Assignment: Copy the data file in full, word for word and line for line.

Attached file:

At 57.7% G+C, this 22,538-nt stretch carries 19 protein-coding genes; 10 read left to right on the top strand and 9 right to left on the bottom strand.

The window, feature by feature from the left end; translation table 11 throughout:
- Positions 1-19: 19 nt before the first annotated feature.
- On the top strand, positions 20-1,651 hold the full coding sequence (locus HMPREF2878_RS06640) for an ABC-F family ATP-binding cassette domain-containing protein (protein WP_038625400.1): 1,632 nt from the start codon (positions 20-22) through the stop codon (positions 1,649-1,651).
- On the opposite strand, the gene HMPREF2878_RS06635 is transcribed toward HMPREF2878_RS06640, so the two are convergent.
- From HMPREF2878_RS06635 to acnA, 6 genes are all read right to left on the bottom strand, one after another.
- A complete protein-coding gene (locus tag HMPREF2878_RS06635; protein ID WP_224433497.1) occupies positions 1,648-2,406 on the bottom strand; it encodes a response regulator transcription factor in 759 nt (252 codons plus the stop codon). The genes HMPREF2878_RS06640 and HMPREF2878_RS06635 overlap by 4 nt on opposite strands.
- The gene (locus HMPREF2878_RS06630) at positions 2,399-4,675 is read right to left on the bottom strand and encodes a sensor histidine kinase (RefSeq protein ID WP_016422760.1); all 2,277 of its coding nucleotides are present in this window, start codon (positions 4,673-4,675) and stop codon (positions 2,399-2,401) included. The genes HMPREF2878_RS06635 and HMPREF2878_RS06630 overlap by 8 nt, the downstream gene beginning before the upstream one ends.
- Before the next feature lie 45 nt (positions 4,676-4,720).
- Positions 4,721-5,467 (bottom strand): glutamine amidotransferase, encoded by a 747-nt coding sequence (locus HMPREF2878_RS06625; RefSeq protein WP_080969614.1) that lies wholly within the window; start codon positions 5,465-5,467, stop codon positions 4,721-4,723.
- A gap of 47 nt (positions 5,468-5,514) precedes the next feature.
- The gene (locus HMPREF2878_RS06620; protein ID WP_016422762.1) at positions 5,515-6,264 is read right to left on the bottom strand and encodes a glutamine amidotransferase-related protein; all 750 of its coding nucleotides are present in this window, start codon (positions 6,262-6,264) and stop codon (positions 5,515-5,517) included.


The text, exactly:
At 57.7% G+C, this 22,538-nt stretch carries 19 protein-coding genes; 10 read left to right on the top strand and 9 right to left on the bottom strand.

The window, feature by feature from the left end; translation table 11 throughout:
- Positions 1-19: 19 nt before the first annotated feature.
- On the top strand, positions 20-1,651 hold the full coding sequence (locus HMPREF2878_RS06640) for an ABC-F family ATP-binding cassette domain-containing protein (protein WP_038625400.1): 1,632 nt from the start codon (positions 20-22) through the stop codon (positions 1,649-1,651).
- On the opposite strand, the gene HMPREF2878_RS06635 is transcribed toward HMPREF2878_RS06640, so the two are convergent.
- From HMPREF2878_RS06635 to acnA, 6 genes are all read right to left on the bottom strand, one after another.
- A complete protein-coding gene (locus tag HMPREF2878_RS06635; protein ID WP_224433497.1) occupies positions 1,648-2,406 on the bottom strand; it encodes a response regulator transcription factor in 759 nt (252 codons plus the stop codon). The genes HMPREF2878_RS06640 and HMPREF2878_RS06635 overlap by 4 nt on opposite strands.
- The gene (locus HMPREF2878_RS06630) at positions 2,399-4,675 is read right to left on the bottom strand and encodes a sensor histidine kinase (RefSeq protein ID WP_016422760.1); all 2,277 of its coding nucleotides are present in this window, start codon (positions 4,673-4,675) and stop codon (positions 2,399-2,401) included. The genes HMPREF2878_RS06635 and HMPREF2878_RS06630 overlap by 8 nt, the downstream gene beginning before the upstream one ends.
- Before the next feature lie 45 nt (positions 4,676-4,720).
- Positions 4,721-5,467 (bottom strand): glutamine amidotransferase, encoded by a 747-nt coding sequence (locus HMPREF2878_RS06625; RefSeq protein WP_080969614.1) that lies wholly within the window; start codon positions 5,465-5,467, stop codon positions 4,721-4,723.
- A gap of 47 nt (positions 5,468-5,514) precedes the next feature.
- The gene (locus HMPREF2878_RS06620; protein ID WP_016422762.1) at positions 5,515-6,264 is read right to left on the bottom strand and encodes a glutamine amidotransferase-related protein; all 750 of its coding nucleotides are present in this window, start codon (positions 6,262-6,264) and stop codon (positions 5,515-5,517) included.